>>6673670 That may be true, but his assertion that Nietzsche should have had mathfag friends is completely true. If he had been introduced to mathematical modes of thought and formalism when he was first formulating his ideas I have no doubt he would have produced some really interesting shit. Not to mention that it would have been much more difficult for nazi edgemasters to hijack his ideas.
>>6676433 The dialectic method cannot be valid or invalid. It is useful in some situations for some purposes, depending on the intentions and requirements of the participants.
It's not amenable to our current level of science in the same way that sociology and economics aren't. Discussion between humans is beyond our ability to test in clear ways with controlled variables.
I could have helped you understand this same concept (assuming you understand it now) by asking you questions about what you think validity means, how you think it applies to the dialectic method, what you think about how science works, and so on. Eventually, you would hopefully see the ways in which validity doesn't apply as a concept to the dialectic method, and how science doesn't have the tools to address it right now. If that led you to a more complete and coherent internal system of understanding, then it might be useful for your future understanding of other related concepts. That's one example of the potential usefulness of the dialectic method.
>>6676547 My point was badly stated. Let me revise.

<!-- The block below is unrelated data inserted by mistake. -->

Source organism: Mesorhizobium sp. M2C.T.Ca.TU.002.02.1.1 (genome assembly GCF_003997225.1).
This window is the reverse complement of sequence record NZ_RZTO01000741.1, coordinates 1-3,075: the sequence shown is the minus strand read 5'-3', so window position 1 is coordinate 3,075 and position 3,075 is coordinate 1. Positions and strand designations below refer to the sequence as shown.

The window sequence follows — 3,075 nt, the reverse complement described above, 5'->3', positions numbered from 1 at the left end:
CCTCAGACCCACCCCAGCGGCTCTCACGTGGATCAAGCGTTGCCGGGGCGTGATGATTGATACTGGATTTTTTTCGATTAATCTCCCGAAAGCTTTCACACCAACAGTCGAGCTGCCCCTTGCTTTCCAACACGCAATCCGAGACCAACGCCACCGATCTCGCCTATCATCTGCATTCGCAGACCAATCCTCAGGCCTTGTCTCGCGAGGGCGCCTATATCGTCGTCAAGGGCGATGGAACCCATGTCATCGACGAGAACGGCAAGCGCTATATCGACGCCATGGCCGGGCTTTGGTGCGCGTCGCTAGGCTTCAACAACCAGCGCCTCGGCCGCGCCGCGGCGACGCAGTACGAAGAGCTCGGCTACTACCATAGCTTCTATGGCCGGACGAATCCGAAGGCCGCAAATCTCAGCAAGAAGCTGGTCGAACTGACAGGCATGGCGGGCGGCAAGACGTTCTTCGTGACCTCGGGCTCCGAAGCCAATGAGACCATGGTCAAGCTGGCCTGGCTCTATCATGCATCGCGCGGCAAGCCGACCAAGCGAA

Let us model "understanding" as a lattice. The points of said lattice being all possible levels of understanding. And with one point being greater than (or equal to) another if it is at least as correct on every matter. Then, human understanding can be represented by a set of points in this lattice.
The result of the dialectic between two points is then clearly their join. The dialectic method is then sufficient for the spread of information, and the refinement of existing information.
However, if one considers the "sum total of human knowledge" (the join of all points in the set of humans) it is readily apparent that there can be no increase in humanities total knowledge as a result of the use of the dialectic method.
This problem could be fixed through a well defined method for generating alternative positions, however any such method's first step would necessarily be to recognize the deficiencies in your current position. And if you can already do that much, the analytic method is a much cleaner way of progressing your knowledge than constructing an entirely new position and then synthesizing it with the original one.
Thus, although the dialectic method is an effective method of exposition. It is wholly unsuited to the task of inquiry.